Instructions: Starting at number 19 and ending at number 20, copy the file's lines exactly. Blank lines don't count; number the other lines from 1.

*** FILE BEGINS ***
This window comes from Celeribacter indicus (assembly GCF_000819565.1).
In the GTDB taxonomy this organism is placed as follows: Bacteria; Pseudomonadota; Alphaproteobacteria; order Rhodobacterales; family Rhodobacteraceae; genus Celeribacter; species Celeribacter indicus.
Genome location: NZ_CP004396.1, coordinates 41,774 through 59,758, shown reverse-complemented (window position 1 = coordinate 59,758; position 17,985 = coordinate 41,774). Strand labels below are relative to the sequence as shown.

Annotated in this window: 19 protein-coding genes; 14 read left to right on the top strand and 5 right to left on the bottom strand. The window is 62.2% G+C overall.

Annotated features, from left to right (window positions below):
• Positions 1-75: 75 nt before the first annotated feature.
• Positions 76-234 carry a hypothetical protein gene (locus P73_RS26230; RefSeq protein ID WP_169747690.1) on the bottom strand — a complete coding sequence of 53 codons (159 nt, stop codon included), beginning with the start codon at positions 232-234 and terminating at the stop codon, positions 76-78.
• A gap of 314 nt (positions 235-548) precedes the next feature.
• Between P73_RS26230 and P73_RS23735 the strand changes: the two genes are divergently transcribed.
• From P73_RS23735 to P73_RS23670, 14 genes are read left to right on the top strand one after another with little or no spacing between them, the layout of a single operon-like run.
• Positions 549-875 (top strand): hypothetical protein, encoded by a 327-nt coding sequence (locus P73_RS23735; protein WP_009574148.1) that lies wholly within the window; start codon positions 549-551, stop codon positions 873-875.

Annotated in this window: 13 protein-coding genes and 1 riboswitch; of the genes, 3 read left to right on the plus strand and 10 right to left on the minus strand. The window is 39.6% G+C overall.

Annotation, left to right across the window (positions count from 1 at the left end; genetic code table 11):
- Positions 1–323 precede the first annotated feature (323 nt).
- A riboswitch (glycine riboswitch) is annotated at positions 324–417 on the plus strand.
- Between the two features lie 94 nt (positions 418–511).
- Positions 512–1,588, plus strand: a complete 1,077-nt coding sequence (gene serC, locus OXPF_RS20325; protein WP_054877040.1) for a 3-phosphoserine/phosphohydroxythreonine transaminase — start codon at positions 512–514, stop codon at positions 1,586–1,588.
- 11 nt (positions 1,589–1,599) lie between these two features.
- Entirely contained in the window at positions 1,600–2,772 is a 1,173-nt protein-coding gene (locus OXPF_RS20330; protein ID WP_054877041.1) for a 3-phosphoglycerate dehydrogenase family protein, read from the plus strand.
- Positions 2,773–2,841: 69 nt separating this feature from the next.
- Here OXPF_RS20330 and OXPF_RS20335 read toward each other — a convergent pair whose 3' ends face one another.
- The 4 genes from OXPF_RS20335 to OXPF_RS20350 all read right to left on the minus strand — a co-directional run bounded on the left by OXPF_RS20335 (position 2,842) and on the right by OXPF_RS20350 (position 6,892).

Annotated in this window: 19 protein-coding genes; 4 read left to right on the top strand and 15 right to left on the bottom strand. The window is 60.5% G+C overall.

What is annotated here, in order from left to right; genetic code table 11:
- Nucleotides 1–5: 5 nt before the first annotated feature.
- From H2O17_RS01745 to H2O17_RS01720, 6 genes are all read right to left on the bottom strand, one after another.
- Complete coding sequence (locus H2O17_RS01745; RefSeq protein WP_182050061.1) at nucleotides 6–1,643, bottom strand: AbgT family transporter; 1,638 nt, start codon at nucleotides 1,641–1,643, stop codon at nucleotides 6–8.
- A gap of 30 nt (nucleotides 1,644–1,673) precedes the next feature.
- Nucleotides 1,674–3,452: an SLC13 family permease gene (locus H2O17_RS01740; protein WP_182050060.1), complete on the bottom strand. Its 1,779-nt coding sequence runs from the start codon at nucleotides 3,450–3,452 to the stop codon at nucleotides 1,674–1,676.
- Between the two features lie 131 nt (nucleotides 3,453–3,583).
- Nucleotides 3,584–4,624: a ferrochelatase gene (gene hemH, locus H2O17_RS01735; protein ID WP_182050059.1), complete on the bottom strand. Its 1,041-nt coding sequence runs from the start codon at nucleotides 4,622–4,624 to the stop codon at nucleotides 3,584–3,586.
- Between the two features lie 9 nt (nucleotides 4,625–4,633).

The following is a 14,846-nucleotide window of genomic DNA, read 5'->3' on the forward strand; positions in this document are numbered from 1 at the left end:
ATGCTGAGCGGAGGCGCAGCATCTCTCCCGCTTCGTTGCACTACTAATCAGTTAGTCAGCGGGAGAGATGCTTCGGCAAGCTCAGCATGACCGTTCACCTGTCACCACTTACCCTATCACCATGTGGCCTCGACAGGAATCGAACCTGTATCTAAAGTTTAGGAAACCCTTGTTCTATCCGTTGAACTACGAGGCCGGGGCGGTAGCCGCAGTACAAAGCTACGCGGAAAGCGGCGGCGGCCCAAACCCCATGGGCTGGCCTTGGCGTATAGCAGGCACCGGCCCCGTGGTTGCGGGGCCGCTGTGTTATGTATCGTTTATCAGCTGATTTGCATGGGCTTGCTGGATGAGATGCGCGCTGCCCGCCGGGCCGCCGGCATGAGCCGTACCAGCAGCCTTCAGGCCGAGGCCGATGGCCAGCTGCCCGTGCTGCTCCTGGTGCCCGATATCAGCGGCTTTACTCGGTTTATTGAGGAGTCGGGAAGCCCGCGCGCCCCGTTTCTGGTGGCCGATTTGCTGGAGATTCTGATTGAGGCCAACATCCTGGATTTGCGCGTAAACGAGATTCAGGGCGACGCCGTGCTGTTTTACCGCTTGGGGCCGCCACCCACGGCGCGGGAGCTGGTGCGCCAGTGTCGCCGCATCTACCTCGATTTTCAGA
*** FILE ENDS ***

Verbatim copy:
- Entirely contained in the window at positions 1,600–2,772 is a 1,173-nt protein-coding gene (locus OXPF_RS20330; protein ID WP_054877041.1) for a 3-phosphoglycerate dehydrogenase family protein, read from the plus strand.
- Positions 2,773–2,841: 69 nt separating this feature from the next.